Wednesday, January 25, 2006

My brain is big at the expense of my testes

An inverse relationship between testes and brain size?

So many things I want to say...but I'll let the data do the talking.

From the Associated Press:

"A research team led by Syracuse University biologist Scott Pitnick found that in bat species where the females are promiscuous, the males boasting the largest testicles also had the smallest brains. Conversely, where the females were faithful, the males had smaller testes and larger brains."

"Large brains, meanwhile, are metabolically costly to develop and maintain. "

Maybe that's why I'm so smart. I don't believe I have testes.

I wonder how this relates to male-dimorphism and mating practices in other species, such as my favorite example, the dung beetle (I know you all remember my dung beetle post). Being that I'm not sure you can measure a dung beetle's brain size (even neuroscientists have limitations, my friends) we will have to instead substitute brain for horn size. Still, I think that it could be somewhat related in the grand scheme of things. If this does relate, I would lock your back door (to your house, silly) if you have a small-brained man with huge testes lurking about. He's a sneaky one. I'm going to go out on a limb and say that if he has horns of any size you should probably avoid him also.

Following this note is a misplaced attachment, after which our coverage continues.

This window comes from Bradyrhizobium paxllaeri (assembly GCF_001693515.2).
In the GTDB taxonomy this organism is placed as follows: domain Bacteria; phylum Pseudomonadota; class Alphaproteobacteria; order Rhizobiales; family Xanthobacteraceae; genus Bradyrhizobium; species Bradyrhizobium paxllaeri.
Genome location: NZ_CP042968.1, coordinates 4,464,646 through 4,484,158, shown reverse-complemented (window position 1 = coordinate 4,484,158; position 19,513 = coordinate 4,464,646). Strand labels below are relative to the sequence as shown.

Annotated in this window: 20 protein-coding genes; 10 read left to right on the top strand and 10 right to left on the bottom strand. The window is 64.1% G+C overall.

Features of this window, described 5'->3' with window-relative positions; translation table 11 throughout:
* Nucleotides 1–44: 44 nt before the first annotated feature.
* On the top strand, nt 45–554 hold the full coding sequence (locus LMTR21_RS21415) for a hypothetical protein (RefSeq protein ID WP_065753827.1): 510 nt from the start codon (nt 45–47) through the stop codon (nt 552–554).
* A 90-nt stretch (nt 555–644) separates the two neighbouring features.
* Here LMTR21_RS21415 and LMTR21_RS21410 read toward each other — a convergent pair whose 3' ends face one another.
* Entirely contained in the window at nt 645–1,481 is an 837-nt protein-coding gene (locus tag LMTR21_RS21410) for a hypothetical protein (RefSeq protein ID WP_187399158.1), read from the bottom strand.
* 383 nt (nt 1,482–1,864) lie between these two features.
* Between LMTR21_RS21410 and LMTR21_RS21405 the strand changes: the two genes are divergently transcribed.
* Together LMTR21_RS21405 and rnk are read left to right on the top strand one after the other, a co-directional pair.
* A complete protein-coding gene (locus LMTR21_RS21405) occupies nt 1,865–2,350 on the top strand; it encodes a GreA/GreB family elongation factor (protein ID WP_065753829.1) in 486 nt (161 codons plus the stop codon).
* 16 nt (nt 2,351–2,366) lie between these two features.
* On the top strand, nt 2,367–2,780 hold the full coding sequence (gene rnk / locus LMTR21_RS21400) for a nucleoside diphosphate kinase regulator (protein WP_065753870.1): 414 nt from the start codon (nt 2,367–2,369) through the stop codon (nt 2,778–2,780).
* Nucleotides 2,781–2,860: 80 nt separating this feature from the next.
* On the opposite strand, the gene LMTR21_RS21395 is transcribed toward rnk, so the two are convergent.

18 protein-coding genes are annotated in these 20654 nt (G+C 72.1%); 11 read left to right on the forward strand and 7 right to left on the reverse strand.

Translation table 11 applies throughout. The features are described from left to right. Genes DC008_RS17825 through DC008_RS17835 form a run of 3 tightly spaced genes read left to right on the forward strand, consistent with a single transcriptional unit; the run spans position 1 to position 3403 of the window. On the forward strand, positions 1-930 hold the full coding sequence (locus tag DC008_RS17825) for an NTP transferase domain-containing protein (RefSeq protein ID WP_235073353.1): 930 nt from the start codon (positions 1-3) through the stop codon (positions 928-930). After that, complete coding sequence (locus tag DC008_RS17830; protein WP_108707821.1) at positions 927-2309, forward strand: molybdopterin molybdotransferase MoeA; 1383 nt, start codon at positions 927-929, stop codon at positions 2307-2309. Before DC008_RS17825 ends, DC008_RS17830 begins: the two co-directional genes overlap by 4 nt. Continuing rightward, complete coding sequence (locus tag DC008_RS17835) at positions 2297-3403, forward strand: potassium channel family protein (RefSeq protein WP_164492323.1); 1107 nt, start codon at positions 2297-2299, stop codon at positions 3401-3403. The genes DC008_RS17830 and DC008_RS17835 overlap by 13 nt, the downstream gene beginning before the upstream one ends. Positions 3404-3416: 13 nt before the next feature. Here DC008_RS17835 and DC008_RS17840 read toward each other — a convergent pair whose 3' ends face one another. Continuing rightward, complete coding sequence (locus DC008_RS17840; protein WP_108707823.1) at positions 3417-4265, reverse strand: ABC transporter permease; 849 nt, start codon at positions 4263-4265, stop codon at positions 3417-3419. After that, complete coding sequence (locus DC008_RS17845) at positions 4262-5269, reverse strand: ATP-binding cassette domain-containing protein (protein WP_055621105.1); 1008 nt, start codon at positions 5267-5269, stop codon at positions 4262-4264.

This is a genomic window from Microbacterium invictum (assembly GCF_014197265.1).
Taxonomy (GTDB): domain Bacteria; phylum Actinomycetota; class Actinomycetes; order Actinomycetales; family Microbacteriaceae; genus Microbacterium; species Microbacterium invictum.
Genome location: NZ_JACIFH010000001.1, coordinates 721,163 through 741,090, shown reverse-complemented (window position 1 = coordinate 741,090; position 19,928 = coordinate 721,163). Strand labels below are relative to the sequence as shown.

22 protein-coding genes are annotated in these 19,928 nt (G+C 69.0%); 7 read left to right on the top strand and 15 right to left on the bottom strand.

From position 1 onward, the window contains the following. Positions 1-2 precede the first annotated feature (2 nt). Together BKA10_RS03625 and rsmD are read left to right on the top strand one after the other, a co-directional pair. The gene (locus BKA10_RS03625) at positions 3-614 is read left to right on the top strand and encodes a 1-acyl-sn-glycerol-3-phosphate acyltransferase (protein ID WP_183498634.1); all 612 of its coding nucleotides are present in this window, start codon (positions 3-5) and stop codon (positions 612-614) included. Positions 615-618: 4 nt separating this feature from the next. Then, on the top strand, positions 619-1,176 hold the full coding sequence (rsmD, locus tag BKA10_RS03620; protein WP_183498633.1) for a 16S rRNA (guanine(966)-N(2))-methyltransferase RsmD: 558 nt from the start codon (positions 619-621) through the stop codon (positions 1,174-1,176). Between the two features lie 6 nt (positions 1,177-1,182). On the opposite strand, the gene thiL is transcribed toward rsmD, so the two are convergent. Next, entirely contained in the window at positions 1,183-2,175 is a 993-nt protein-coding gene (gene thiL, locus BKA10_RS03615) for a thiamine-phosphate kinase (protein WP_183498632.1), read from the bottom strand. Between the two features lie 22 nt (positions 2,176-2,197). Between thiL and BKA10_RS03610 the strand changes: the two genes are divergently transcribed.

One more thing, you have to read this article on Bluegill cuckolders (sneaker males). It's hilarious. The small little males sneak in, dump their sperm, and run away. When they get older, they pretend they are females (because they look kind of like chicks) to avoid the larger, paternal males.

"Sometimes a parental will even court a mimic"

Well who hasn't had that happen at least once in their lives?

2 Comments:

At 3:35 PM, Blogger Katie said...

This is funny thinking about applying all this to the human dating world!

 
At 11:01 AM, Blogger sue said...

OMG... you've done to me AGAIN!!!

 

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